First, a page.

Cross-tenant publisher verification

6 minute read

Starting in November 2020, Microsoft started limiting applications to which end-users can consent to. The setup is fairly simple if you use a single tenant for everything, but in case you use multiple tenants (for production workloads for example), this gets slightly more complicated.

Thanks to Bob German for writing the awesome article about what this actually means for you.

Our setup is, that we have our company’s tenant (thenetworg.onmicrosoft.com - shortly thenetworg) where we have our Microsoft 365, Azure Development subscriptions, some internal production services, DevOps, agents and also Partner Center registration. Then we have other tenants (like talxisprod.onmicrosoft.com - shortly talxisprod) for production workloads - we have our production Azure Subscriptions there (for resource isolation) and also our production multi-tenant service principals. This setup is heavily inspired by what Microsoft currently does internally as well.

When publisher verification came out and we figured that it cannot be used with multiple tenants, we opened a ticket with Microsoft’s Support which wasn’t really much helpful, besides saying that this is something coming in future which was something, we weren’t really satisfied with.

Since Microsoft uses similar setup, we knew that there had to be a way to achieve this, so we started playing with this. We initially ended with the following error:

The domain used to perform email verification in Partner Center (networg.com) does not match the application's Publisher Domain (prod.talxis.com) or any of the verified domains on the tenant.

You might also hit a message about not having MFA enabled if you are not using it (for instance becuase of B2B guest access or just because weird reasons which don’t make sense eg. just enable MFA everywhere! - security defaults are a good way to get started).

In order to get publisher verification working, you need to set a Publisher domain (go to App registrations, select the app and select Branding). By default, the Azure Portal will suggest you to use one from your verified domains in your tenant but you want to do the other thing - Verify a new domain. It sounds like a new domain will be added to the tenant, but it won’t, it’s just application level verification.

Thanks to this feature, you can set the publisher domain to any domain, even outside the tenant. It’s quite simple, just choose your desired domain and create a file in path /.well-known/microsoft-identity-association.json - make sure it is accessible via HTTPS (because it should anyways), and that the Content-Type header is exactly application/json (it will give weird errors otherwise, which you might get anyways due to web-server and stuff, more on that later).

And use the following content:

{
   "associatedApplications": [
      {
         "applicationId": "{YOUR-APP-ID-HERE}"
      },
      {
         "applicationId": "{YOUR-OTHER-APP-ID-HERE}"
      }
   ]
 }

Note that you can have multiple application IDs there, but the content doesn’t have to stick there forever, so once you verify the domain, you can safely remove the file.

We use Cloudflare in front of most our public facing sites and I was really keen to try their Workers and saw this as a great opportunity. I was able to setup a simple route (whenever request hits networg.com/.well-known/microsoft-identity-association.json) to respond with my JSON file. You can use the code below:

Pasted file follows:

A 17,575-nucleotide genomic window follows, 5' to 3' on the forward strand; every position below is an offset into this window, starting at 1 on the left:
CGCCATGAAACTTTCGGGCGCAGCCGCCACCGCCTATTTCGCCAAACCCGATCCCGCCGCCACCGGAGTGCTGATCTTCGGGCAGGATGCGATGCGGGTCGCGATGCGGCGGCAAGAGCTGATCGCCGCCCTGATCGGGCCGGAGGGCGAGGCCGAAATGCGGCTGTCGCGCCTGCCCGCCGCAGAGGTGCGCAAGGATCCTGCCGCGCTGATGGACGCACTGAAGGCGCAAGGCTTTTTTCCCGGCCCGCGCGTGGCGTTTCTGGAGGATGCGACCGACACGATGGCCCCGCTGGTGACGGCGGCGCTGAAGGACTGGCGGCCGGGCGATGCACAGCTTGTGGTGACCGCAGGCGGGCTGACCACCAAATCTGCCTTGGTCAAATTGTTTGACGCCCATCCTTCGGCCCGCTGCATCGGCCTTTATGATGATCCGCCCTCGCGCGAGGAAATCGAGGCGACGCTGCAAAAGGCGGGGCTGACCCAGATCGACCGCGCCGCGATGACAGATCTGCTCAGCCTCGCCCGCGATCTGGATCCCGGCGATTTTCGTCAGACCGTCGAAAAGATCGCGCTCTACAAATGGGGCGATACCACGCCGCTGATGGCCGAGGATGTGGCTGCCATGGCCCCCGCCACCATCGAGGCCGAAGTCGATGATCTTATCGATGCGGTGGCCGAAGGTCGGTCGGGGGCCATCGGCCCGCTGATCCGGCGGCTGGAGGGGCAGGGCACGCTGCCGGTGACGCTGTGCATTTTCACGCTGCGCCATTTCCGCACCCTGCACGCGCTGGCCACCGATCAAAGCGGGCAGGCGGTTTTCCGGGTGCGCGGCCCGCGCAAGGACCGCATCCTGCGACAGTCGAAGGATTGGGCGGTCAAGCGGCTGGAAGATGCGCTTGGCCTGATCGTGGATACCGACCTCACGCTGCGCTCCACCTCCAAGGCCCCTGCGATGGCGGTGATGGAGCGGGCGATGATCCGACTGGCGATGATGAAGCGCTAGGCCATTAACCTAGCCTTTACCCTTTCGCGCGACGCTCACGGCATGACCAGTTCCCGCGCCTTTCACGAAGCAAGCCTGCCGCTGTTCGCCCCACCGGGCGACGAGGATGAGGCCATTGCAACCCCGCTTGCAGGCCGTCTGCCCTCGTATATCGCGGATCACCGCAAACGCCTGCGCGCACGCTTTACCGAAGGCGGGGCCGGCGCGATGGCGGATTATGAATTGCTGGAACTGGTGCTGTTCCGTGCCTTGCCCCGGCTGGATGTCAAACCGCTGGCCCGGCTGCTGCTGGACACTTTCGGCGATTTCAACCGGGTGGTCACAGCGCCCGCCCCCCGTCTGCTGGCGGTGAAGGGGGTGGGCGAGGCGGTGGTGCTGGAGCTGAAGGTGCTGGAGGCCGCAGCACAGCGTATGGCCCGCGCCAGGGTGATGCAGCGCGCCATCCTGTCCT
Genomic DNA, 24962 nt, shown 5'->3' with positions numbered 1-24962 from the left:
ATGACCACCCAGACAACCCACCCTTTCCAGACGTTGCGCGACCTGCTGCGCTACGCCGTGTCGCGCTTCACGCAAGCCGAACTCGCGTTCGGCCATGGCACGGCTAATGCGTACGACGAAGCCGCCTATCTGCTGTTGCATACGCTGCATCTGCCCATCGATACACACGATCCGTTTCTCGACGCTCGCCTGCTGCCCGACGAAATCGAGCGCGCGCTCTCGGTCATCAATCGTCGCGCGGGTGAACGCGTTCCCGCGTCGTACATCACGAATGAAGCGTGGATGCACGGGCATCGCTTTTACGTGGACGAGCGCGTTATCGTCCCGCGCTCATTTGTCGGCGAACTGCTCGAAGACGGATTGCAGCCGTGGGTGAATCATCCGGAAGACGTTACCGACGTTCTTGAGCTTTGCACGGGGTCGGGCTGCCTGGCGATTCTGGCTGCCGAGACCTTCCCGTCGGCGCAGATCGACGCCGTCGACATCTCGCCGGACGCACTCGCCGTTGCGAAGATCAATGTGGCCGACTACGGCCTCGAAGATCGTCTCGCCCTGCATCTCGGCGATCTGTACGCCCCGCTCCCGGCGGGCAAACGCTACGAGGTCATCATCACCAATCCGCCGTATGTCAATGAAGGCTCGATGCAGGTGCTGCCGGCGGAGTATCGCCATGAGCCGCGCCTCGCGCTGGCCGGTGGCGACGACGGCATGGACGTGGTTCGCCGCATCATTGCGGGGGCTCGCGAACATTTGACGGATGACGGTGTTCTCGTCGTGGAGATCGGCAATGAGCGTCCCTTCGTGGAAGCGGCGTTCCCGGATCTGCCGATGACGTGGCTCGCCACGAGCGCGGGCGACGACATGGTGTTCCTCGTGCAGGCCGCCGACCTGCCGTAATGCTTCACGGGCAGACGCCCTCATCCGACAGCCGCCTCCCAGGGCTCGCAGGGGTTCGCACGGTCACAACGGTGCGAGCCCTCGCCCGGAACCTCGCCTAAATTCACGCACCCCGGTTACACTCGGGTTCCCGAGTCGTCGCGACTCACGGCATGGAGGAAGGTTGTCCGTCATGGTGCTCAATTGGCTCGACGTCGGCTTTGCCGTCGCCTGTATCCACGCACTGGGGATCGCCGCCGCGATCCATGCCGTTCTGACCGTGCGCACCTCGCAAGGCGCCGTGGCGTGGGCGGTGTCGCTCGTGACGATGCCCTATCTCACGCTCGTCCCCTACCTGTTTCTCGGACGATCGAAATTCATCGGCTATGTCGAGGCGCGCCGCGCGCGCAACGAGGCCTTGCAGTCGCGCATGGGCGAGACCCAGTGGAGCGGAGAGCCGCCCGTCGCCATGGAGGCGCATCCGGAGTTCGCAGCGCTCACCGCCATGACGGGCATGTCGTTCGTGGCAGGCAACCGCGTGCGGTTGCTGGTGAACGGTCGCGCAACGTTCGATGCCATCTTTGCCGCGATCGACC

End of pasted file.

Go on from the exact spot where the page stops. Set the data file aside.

addEventListener("fetch", event => {
  const data = {
    associatedApplications: [
      {
        // Application 1
        "applicationId": "{YOUR-APP-ID-HERE}"
      },
      {
        // Application 2
        "applicationId": "{YOUR-OTHER-APP-ID-HERE}"
      }
      // ...
    ]
  }

  const json = JSON.stringify(data, null, 2)

  return event.respondWith(
    new Response(json, {
      headers: {
        "content-type": "application/json"
      }
    })
  )
})

So thanks to Workers, I didn’t even have to modify our website to include the file.

Now that we have the domain verified, next thing which needs to be is to associate the other tenant (talxisprod) with our main tenant (thenetworg). In order to do this, navigate to Partner Center’s Tenant management and simply associate the target tenant which holds the service principals. You can find more info on association of the tenant in Microsoft’s official documentation.

Now that we have done this, you can proceed with the publisher verification itself. Find your MPN ID (usually a bunch of numbers) and input it to the form in Azure Portal. Once you submit it, you may end up waiting for few seconds and application will end up in verified status.

After the save, you may end up with the name displaing as - which is fine, it appears to be just a caching issue and after a minute and refreshing the page, it will go away.

You may also end up with a permissions error - you will get it usually when you are a B2B guest - even with full Global Administrator role. So this last step with inputting the MPN ID has to be done with an actual user homed in the talxisprod tenant.

So after all this struggle, your users will end up with a nice consent screen showcasing your company’s name and won’t have any issues granting consent.

Personally, I believe that the publisher verification is something very useful since it will likely complicate most of the attacks via OAuth token phishing (example). So we obviously wanted to get ourselves verified. I am just quite unsure why it is so obscure to get this working with multiple tenants. In my opinion, it should be as easy as linking the tenant to the Partner Center.

This is a cross-post from NETWORG’s blog.

Leave a Comment

Your email address will not be published. Required fields are marked *

Loading...